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Standing Rock protest

Millie Wahl stands in solidarity with the nationwide "Native Nations Rise" march against the construction of the Dakota Access Pipeline on March 10, 2017 in Portland, Oregon. (Photo: Alex Milan Tracy/Anadolu Agency/Getty Images)

Fossil Fuel Giants Have Targeted 150+ Activists With 'Judicial Harassment': Report

"People must be able to add their voice, without fear of retaliation, to the public debates that will determine the future direction of our country and our planet."

Julia Conley

In a first-of-its-kind analysis, the nonprofit legal organization EarthRights International on Monday published research showing how the fossil fuel industry has targeted more than 150 climate campaigners and community leaders in recent years with lawsuits aimed at silencing protests, as well as other forms of "judicial harassment."

"We cannot let the oil, gas, and mining industries weaponize the legal system to silence their critics."

The group identified 152 cases in which fossil fuel companies used judicial intimidation tactics to stop critics from organizing against oil, gas, and coal extraction, including 93 strategic lawsuits against public participation (SLAPP) and 49 "abusive subpoenas" directed at individuals and groups.

"The fossil fuel industry has responded to growing public concern about climate change by retaliating against those who challenge its practices," said Kirk Herbertson, senior policy adviser for EarthRights and the author of the report. "We cannot let the oil, gas, and mining industries weaponize the legal system to silence their critics."

According to EarthRights, the report—titled The Fossil Fuel Industry's Use of SLAPPs and Judicial Harassment in the United States—is the first to quantify the lengths fossil fuel companies go to within the judicial system to silence their critics, such as four anti-fracking activists in Colorado and a reporter who filmed their protests in 2018, numerous groups and people who demonstrated against the Dakota Access Pipeline, and a grassroots group that spoke out about public health concerns regarding a coal ash landfill in Alabama.

Oil company Energy Transfer Partners filed the lawsuits against Greenpeace, Earth First Movement, and several individuals who supported the Standing Rock Sioux Tribe in its campaign to stop the Dakota Access Pipeline, and openly admitted the cases were meant to intimidate the protesters and others who would speak out against fossil fuel projects. The company sought $900 million in damages and invoked the Racketeer Influenced and Corrupt Organizations (RICO) Act.

As the report says, Energy Transfer Partners CEO Kelcy Warren told a North Dakota news anchor: "Could we get some monetary damages out of this thing, and probably will we? Yeah, sure. Is that my primary objective? Absolutely not. It's to send a message—you can't do this, this is unlawful, and it's not going to be tolerated in the United States."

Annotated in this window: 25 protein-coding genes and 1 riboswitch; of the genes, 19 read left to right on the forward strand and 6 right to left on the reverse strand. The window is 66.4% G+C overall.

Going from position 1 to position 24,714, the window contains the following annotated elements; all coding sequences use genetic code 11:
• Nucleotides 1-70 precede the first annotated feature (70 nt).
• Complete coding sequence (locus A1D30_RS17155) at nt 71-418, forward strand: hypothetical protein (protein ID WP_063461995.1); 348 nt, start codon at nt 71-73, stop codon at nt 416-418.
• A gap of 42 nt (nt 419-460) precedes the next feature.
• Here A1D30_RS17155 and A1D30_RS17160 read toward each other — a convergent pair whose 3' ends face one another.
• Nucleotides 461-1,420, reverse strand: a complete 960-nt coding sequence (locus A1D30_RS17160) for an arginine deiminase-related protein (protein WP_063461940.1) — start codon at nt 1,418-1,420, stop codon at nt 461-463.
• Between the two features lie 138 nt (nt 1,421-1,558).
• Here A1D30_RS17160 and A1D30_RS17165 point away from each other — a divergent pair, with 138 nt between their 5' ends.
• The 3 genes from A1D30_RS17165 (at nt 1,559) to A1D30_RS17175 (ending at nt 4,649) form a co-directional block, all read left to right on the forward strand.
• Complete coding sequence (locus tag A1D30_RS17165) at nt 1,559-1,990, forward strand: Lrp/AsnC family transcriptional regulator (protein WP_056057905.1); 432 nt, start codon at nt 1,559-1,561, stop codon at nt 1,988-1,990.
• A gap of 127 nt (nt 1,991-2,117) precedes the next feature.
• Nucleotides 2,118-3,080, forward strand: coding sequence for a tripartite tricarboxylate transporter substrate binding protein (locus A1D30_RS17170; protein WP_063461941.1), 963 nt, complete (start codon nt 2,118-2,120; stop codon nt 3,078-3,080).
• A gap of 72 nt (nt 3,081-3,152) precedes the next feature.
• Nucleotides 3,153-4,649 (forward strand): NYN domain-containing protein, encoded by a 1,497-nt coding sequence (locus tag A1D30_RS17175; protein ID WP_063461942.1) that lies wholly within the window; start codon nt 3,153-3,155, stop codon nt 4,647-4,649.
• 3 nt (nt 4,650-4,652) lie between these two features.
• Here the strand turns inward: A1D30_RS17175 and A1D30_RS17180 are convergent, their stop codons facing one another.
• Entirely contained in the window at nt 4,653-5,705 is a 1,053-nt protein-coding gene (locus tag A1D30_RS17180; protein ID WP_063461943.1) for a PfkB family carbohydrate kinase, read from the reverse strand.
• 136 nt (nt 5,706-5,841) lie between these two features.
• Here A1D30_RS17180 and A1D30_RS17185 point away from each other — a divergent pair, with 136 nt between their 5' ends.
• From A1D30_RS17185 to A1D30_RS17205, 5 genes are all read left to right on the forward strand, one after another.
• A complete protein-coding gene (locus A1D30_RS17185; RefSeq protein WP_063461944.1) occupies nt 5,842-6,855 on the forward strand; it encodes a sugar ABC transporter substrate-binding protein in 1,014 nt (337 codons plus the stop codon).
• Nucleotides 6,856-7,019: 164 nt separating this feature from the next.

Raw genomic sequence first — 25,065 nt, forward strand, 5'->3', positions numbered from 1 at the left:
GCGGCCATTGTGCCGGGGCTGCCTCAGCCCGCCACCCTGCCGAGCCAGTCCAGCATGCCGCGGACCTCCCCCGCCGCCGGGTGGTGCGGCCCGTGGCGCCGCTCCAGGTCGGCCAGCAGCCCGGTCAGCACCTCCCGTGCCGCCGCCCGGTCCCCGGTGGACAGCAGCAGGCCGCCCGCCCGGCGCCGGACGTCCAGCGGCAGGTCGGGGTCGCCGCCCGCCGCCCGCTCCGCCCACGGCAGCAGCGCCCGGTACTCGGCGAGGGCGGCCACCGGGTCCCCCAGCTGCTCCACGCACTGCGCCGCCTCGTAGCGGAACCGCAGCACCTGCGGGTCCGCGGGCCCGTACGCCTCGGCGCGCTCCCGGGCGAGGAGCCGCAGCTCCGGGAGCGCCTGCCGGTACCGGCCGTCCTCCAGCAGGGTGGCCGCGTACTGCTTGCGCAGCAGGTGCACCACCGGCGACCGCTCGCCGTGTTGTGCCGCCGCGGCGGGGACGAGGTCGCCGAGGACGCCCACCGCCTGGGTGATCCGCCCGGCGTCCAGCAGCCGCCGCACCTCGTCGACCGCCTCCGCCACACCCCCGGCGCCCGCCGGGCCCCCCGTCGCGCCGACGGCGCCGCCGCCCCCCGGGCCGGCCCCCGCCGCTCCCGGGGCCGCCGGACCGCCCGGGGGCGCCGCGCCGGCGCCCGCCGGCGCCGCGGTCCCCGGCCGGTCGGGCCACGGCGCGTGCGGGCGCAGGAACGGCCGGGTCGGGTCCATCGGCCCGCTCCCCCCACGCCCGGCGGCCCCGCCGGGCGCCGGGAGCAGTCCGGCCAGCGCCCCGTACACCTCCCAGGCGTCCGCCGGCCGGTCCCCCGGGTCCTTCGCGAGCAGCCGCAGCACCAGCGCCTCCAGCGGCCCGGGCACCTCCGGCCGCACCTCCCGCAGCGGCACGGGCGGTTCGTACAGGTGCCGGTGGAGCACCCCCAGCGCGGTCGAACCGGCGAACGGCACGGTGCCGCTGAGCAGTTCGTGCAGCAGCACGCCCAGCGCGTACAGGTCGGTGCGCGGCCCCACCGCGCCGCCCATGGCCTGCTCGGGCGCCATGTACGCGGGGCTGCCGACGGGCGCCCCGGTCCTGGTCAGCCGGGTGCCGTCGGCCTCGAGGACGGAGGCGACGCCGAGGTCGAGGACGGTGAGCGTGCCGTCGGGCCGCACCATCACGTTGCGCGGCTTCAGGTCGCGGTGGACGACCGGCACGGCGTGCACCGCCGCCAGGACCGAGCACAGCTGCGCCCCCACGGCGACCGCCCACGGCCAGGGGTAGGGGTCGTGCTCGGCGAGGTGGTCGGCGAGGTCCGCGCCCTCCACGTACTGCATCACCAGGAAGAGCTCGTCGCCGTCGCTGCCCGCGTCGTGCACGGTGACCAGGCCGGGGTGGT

For years, said Greenpeace USA on Monday, Big Oil has tried to "shut us up, shut us down, and strip away our First Amendment right to free speech" using SLAPPs.

In addition to dozens of SLAPP cases, the report details "abusive subpoenas," a legal tactic used frequently by oil companies ExxonMobil and Chevron, among others. Although many of the subpoenas sought by fossil fuel giants were dismissed by courts, they can still have "a chilling effect" and discourage campaigners from communicating about their work.

"In 2012, Chevron tried to obtain the private communications of dozens of activists, lawyers, and scientists in retaliation for criticism of its environmental pollution in the Amazon region," the EarthRights International reports says.

The group released its analysis two days before Rep. Jamie Raskin (D-Md.) was set to lead a congressional hearing on "the legal assault on environmental activists and the First Amendment." A Greenpeace representative is scheduled to testify.

EarthRights included in its analysis a number of recommendations for legislatures, media organizations, courts, and other stakeholders to stop powerful corporations from weaponizing the judicial system against people and groups who exercise their First Amendment rights. The group recommendations included that:

  • The U.S. Congress and state lawmakers adopt strong anti-SLAPP laws, building on the progress made in 32 states, where laws of varying scope and quality have been passed;
  • Lawyers who take on their powerful clients' SLAPP cases be sanctioned by courts and disciplined by bar associations, which ostensibly prohibit "lawyers from bringing frivolous lawsuits where there is no basis in law or fact"; and
  • The federal government take steps to ensure that law enforcement and security agencies are not perpetuating "myths that treat environmental activists and social justice leaders as terrorists," making them more vulnerable to violence and retaliation than campaigners focused on other issues.

"In the coming decades, debates over the future of energy will continue as climate change affects more communities across the United States," said EarthRights. "People must be able to add their voice, without fear of retaliation, to the public debates that will determine the future direction of our country and our planet."

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